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MAT 331 Homework Exercises.
NOTE: Each exercise is worth 10 points and can be
turned in at any time before its ``expiration date''. You can work on
any number of the homework problems (none to all).
However, at the end of the semester, I will expect you to have
turned in at least 3/5 of the exercises assigned (approximately
10-15). If you do more, we will pick your best grades. If you do
less, the missing grades will be counted as zeros. This will determine
20% of your final grade for the class.
- #01 (exp. 01/31)
- Go to the directory mat331/Alpha in our system (mathlab.sunysb.edu)
and find the file assignment.txt in it. Read the file to learn what to do next.
- #02 (exp. 2/7)
- Use Tailor expansion for the function
near zero at the point
with fifty decimal digits accuracy.
- #03 (exp. 2/14)
- Render (i.e., make a picture of) the Moebius strip - a one-sided nonorientable surface obtained by cutting a closed band into a single strip, giving one of the two ends thus produced a half twist, and then re-attaching the two ends. Your picture should look somewhat like this.
- #04 (exp. 2/28)
- Write a procedure firsttwodigits that returns the first two digits of its argument (which is a natural number). Use the function to compute the frequencies of each possible pair of digits that occur as the first two digits of a power of 3 (how many of the powers to consider is up to you). Finally, plot the frequencies.
- #05 (exp. 3/5)
be two random variables uniformly distributed in the interval [0,1]. Using Maple, plot the density function the product of these two variables, i.e.
Is this product itself a uniformly distributed random variable? [Hint: First, produce the list of values (say, a thousand of them) of the product variable
- for that, you might want to employ random[uniform] (twice). Then, use the procedure mycount from the file distribs.mws to obtain the density function out of the list of values.]
- #06 (exp. 3/5)
- [This problem is designed partly to
frustrate you and partly to show that Maple can give you trouble, even
when you do everything correctly. Hints are scattered throughout the
h(x) = (1+x) ex. Use Maple to evalute the following
h''(x)-h(x). Then solve the
[It might take some time to find out how to use dsolve to
solve a differential equation with initial conditions.] If
there are no mistakes, the solution should coincide with h(x), but
it doesn't look that way, even if you simplify it! At any rate,
tell Maple to call f(x) this solution. [Cool Maple users try to
never re-type what the computer just churned out; in this case
rhs and unapply can help.] Plot f(x)-h(x),
between--say--0 and 20. What happens? Can you explain why?
- #07 (exp. 4/1)
- Data in the file mat331/Worksheets1/data.dat are coordinates of points in the plane, in the following format:
A researcher has his reason to believe that the data may be approximated well by a function of the form
y=aebx. Write Maple code that determines the best fit values for the parameters a,b. Plot the data and the function to demonstrate how well the approximation is.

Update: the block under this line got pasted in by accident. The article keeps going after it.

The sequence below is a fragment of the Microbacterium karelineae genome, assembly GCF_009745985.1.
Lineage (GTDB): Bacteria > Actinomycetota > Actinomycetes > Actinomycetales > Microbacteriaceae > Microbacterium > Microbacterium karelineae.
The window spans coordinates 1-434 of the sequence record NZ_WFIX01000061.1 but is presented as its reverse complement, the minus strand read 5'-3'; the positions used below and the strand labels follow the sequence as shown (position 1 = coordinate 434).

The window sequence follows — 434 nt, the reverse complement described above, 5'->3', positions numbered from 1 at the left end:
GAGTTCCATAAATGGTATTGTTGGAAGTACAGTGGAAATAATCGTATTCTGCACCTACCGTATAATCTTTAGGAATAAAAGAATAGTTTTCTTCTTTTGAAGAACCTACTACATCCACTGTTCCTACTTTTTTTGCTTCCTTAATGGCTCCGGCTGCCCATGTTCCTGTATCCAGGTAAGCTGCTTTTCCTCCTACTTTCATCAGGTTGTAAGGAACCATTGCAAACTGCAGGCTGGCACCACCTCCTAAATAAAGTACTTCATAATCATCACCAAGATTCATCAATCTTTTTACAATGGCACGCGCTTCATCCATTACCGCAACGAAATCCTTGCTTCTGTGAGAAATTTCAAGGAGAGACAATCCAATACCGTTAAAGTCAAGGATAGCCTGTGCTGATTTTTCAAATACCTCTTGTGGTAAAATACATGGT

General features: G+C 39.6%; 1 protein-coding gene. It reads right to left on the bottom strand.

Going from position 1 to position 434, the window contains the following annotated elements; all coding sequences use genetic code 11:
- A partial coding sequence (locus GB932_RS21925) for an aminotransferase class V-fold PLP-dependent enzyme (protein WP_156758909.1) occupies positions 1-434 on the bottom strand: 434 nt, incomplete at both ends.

- #08 (exp. 4/1)
- Find a value of the parameter c such that the dynamical system
has an attracting orbit of period 6. Show the orbit, and a point whose orbit is asymptotic (is being attracted to) this periodic oribt of period 6.
- #09 (exp. 4/12)
- Find all the solutions to the differential
Among them, single out the one for which x(0)=3.
- #10 (exp. 4/12)
- Have Maple solve the following system of
with initial conditions:
Let us denote
the solutions by
(since they depend on the parameter
k). For k taking all integer values from -10 to 10, and
plot on the same graph the functions yk, using a color,
and the functions zk, using a different color. [This is a
case when you don't want to retype the functions that Maple finds.]
- #11 (exp. 4/12)
- Find all the fixed points of the system
a fixed point being a solution for which both x(t) and y(t)
stay constant. For each of these points, describe the behavior of the
solutions that have initial conditions nearby.
- #12 (exp. 4/12)
- Consider the differential equation
where the vector
=(x(t),y(t)) and the field
F(x,y) = (-y,x-y). Plot a few
solutions. What happens to them when
Give a ``Maple-proof'' that this is a general fact for every
solution. [A ``Maple-proof'' is an argument that is rigorous once we
accept Maple results as incontrovertibly true.]
- #13 (exp. 5/01)
- Suppose that the turtle is moving with constant
velocity 1 unit/sec. The turtle is told, every second, to steer right
by an amount equal to t2 degrees, where t is the time (in secs).
(For example, after the first step, it turns right 1 degree, then
after the second, turn right by 4 degrees, and so on.) Draw the curve
the tutle describes after 10 and after 100 seconds.
- #14 (exp. 5/01)
- By using only TurtleCmd, draw a random
walk of n steps. (In a random walk the turtle takes a step forward,
backwards, to the right, to the left, with equal probabilities, and then
repeats the process.) [Check rand.]
- #15 (exp. 5/01)
- Sierpinski Carpet is a fractal which is constructed analogously to the Sierpinski Sieve, but using squares instead of triangles and whose first four approximations look like this. Write a procedure that draws the n-th approximation of the Sierpinski Carpet and compute its box dimension.
- #16 (exp. 5/01)
- Find a bulb in the Mandelbrot set of the map
fc(x)=x2+c such that the orbit of zero for this map is attracted to a cycle of period three, whenever c is within the bulb. Convince yourself that this is so by trying a few different values of c from the bulb. [Some stuff from bifurcation.mws may be recycled.]
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